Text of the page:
This is my first post to the message board, and I have searched the archives.
Basically, what I’m looking for here is someone to provide a sound statistical argument that the scoring in soccer is almost useless in determing which team is better. I don’t care whether soccer is a good sport or not, and I don’t care whether it’s fun or not fun to watch because of the low scores. I’m only interested in whether the scores can be a meaningful indicator of which team is better.
I really know very little about soccer, but my thinking goes basically like this: each scoring drive in soccer has a small chance of success. In order for a team’s actual score to represent their ability, there has to be a large number of scoring drives, but in soccer there usually isn’t a large number of scoring drives. And this is exacerbated if you further expect the score to indicate the better team. Now, in addition to needing a large number of drives to even accurately represent a team’s ability, what you really need is enough drives to reflect one team’s slight edge over the other, which dramatically drives up the number of scoring drives needed for an accurate result.
Suppose we had a special coin that would only show heads in 10% of tosses and another that would show heads in 20% of tosses. Believe me, I’m no stat major and I labored over this quite a bit, but my results show that if you flipped each coin 5 times, the 20% coin would have only about a 49% chance of yielding a higher number of heads than the 10% coin. This is to say that the 20% coin would be more likely to lose or tie than to win the game of five tosses.
Now if the two coins were instead two soccer teams, and each team gets to make 5 scoring drives during the game, then we essentially have the coin toss scenario above. We can say that the team that is twice as good as the other team is still not even likely to win. A tie or a loss is actually more likely for the vastly better team than a win.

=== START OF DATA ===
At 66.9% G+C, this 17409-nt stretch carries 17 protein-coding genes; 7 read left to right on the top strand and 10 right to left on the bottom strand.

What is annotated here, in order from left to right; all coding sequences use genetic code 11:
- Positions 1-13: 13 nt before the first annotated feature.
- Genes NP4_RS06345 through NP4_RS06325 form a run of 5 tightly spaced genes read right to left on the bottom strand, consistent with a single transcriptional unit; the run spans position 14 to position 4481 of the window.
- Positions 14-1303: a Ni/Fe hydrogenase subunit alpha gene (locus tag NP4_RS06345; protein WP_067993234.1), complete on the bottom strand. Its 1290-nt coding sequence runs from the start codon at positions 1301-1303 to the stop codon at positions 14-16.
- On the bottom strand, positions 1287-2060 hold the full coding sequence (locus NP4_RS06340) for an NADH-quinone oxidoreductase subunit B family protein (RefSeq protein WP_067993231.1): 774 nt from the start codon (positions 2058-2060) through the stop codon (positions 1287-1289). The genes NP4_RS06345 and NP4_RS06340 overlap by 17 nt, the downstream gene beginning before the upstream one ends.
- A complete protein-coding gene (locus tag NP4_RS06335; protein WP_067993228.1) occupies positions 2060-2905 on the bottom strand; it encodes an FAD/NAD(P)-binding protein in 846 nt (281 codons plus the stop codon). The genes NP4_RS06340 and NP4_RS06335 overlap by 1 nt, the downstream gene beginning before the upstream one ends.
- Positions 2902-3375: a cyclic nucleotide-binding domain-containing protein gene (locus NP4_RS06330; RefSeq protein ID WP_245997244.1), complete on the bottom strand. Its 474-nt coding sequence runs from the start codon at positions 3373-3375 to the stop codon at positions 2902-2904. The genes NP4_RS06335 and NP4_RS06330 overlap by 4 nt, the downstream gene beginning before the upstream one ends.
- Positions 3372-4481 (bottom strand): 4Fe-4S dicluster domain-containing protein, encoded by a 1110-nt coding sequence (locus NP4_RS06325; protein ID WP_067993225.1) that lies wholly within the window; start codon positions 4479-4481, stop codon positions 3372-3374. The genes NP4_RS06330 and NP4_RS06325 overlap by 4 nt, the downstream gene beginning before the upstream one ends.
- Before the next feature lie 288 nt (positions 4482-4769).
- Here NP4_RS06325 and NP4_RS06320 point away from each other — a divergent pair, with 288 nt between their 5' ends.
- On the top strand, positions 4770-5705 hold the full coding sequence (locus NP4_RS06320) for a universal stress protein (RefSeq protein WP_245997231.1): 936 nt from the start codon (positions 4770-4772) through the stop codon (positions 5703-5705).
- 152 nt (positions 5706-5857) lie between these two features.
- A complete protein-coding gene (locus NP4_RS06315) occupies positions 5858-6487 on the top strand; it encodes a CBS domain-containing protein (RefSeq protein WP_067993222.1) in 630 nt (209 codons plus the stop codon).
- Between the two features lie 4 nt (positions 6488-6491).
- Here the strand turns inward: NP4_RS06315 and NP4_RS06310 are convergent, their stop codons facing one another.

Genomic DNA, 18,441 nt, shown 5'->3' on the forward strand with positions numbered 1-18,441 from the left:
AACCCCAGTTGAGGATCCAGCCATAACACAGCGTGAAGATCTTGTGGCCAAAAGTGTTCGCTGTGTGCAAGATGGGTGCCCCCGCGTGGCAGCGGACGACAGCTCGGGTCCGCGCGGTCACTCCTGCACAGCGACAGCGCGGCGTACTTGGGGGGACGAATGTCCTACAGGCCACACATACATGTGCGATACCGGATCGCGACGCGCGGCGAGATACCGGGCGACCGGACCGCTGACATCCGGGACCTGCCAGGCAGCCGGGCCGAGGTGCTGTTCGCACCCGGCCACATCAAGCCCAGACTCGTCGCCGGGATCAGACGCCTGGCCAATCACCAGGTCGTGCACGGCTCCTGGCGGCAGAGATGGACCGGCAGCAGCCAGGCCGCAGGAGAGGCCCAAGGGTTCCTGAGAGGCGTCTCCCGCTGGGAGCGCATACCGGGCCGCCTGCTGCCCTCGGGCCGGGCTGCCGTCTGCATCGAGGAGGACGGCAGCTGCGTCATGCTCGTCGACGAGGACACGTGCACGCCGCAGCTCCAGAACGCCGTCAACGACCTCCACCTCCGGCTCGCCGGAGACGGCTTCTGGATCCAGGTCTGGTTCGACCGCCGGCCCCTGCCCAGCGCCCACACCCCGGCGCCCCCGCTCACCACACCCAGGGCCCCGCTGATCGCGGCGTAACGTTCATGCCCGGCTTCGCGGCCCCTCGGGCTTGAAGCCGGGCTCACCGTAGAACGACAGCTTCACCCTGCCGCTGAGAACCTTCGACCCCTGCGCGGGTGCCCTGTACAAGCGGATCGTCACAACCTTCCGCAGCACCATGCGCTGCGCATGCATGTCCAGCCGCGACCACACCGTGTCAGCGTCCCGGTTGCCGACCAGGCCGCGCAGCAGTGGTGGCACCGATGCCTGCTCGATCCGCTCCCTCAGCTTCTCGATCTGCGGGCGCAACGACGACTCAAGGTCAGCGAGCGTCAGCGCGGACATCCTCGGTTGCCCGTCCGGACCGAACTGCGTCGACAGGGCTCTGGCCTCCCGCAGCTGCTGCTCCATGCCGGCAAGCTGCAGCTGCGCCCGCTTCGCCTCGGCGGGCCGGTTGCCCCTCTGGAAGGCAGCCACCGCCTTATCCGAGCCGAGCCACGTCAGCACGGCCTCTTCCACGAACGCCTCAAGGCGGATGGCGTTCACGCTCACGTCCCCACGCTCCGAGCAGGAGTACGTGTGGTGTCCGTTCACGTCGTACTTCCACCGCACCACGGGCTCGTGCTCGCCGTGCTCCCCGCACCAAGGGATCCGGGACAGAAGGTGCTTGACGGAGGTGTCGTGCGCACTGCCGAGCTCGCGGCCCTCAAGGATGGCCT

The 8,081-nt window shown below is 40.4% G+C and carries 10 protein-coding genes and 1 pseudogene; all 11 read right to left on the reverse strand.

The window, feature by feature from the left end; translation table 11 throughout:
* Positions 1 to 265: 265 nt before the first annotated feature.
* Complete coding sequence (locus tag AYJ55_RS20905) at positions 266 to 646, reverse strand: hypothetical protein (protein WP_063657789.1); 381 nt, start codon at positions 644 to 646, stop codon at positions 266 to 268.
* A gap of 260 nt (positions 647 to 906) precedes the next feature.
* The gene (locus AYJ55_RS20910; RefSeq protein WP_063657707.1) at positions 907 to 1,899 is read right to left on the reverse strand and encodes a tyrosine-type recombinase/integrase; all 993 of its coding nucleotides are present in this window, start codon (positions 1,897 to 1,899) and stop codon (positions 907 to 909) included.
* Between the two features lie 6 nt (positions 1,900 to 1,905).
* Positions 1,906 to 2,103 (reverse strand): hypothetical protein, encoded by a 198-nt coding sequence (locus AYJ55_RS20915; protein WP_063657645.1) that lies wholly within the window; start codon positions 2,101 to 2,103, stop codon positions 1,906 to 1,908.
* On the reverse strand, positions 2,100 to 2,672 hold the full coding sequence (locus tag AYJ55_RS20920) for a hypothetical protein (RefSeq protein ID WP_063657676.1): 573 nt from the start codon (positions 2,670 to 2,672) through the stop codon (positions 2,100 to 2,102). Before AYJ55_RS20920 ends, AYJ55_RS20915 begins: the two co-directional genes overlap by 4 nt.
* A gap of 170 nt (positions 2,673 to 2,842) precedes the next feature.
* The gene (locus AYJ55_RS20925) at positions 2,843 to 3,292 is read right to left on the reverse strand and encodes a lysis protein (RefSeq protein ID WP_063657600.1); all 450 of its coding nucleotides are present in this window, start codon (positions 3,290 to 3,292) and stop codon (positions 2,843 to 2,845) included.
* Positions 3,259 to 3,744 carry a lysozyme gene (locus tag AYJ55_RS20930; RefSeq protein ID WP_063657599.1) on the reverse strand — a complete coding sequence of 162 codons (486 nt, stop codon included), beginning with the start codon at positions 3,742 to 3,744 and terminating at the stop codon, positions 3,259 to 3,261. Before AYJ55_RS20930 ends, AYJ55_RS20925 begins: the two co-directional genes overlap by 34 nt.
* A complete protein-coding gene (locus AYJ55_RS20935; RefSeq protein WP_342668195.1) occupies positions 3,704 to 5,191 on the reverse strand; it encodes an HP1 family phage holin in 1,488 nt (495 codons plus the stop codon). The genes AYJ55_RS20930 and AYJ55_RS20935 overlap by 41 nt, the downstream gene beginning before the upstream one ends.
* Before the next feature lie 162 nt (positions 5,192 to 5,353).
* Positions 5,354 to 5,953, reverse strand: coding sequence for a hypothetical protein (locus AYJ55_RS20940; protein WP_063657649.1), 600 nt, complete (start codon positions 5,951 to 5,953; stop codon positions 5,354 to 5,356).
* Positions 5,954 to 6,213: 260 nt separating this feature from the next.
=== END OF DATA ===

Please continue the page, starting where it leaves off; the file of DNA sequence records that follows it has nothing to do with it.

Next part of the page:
Besides the basic soundness of my coin toss probability math (and I implore people who don’t have a solid background in math to resist the urge to throw up some simple calculations because probabilities are beguiling complicated), we’d need to define “scoring drive” and address what the real-world average number of “scoring drives” is in a soccer game, and what the real-world average probabilities are to score before we could really work this out. But all this should be more-or-less available in the annals of soccer stats if they’re anything like baseball or basketball stats.
My gut feel is that my assertion will be born out and here’s why: soccer is the only international sport. If soccer’s scoring more accurately represented the better team, there wouldn’t be so many competitive countries. There would be a handful of “superpower” teams and everyone else wouldn’t have a chance, ever. But in soccer it seems like any country can have a shot at the big dance. Why? Because it’s pretty much a lottery or a crapshoot and the scoring guarantees that. A team has to be enormously better than another team to have a reasonably sure shot of winning.
If soccer’s scoring more accurately reflected the better team, we’d see scores more like 15-2 instead of this perpetual (and highly suspicious) 0-1. The little countries wouldn’t be able to compete and we’d see a lot less soccer rioting. I mean, who wants to riot when your team loses by 10 or 20 points instead of 1 point?
So, come on stat-boys-and-girls. Enlighten us!